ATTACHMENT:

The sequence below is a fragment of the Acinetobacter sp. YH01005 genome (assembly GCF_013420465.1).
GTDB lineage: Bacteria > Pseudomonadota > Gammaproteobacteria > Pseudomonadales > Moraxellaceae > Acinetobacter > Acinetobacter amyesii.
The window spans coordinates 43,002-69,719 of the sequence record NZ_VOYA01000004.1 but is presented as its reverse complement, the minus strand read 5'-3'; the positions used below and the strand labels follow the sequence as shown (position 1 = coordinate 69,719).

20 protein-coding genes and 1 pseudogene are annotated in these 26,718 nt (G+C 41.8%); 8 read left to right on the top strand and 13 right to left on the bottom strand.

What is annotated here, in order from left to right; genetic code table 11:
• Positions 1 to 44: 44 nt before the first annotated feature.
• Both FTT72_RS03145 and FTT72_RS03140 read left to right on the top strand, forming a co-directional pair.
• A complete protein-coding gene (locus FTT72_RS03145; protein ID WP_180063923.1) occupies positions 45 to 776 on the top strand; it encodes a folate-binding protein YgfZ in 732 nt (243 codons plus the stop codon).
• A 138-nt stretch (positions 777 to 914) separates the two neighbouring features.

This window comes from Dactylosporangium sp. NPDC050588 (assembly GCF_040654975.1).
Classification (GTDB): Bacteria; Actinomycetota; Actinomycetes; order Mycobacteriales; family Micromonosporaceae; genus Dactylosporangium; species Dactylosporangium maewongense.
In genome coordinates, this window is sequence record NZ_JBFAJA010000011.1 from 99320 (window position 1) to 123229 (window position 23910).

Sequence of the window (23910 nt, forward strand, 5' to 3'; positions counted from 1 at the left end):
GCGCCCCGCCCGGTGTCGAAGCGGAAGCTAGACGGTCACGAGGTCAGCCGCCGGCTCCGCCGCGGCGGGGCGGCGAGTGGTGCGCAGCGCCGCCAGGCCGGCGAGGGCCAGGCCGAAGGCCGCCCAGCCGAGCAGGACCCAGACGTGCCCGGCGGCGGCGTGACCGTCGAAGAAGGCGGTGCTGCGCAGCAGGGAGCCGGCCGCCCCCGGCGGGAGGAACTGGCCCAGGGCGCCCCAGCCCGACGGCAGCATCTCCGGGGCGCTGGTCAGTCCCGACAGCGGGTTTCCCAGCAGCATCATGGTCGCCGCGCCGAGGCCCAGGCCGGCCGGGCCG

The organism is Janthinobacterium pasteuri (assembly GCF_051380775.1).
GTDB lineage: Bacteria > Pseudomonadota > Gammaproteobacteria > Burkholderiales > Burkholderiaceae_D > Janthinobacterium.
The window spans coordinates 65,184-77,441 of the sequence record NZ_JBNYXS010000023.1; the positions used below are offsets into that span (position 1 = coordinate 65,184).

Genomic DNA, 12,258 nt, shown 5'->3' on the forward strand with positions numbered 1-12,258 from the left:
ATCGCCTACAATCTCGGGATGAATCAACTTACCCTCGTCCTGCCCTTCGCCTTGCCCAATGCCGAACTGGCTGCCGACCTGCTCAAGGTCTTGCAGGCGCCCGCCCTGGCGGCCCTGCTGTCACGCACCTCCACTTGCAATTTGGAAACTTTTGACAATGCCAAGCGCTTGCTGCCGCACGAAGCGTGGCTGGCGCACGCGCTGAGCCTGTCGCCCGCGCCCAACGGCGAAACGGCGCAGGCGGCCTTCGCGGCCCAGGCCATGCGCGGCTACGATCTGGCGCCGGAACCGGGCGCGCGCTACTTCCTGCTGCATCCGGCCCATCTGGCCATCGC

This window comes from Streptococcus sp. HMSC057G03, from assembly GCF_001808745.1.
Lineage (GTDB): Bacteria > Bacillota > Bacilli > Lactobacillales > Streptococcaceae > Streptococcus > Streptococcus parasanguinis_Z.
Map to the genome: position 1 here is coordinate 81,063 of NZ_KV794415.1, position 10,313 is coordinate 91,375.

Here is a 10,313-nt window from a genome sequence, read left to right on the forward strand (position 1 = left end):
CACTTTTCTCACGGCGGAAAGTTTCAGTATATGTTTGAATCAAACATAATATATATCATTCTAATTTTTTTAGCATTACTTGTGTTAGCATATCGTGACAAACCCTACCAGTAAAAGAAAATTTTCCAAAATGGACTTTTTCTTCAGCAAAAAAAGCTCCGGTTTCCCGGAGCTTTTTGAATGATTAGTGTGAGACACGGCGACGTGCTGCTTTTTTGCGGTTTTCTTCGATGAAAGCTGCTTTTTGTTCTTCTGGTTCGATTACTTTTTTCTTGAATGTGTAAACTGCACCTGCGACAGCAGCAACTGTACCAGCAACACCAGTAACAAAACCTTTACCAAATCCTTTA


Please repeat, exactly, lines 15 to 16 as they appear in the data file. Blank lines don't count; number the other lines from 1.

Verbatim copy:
The organism is Janthinobacterium pasteuri (assembly GCF_051380775.1).
GTDB lineage: Bacteria > Pseudomonadota > Gammaproteobacteria > Burkholderiales > Burkholderiaceae_D > Janthinobacterium.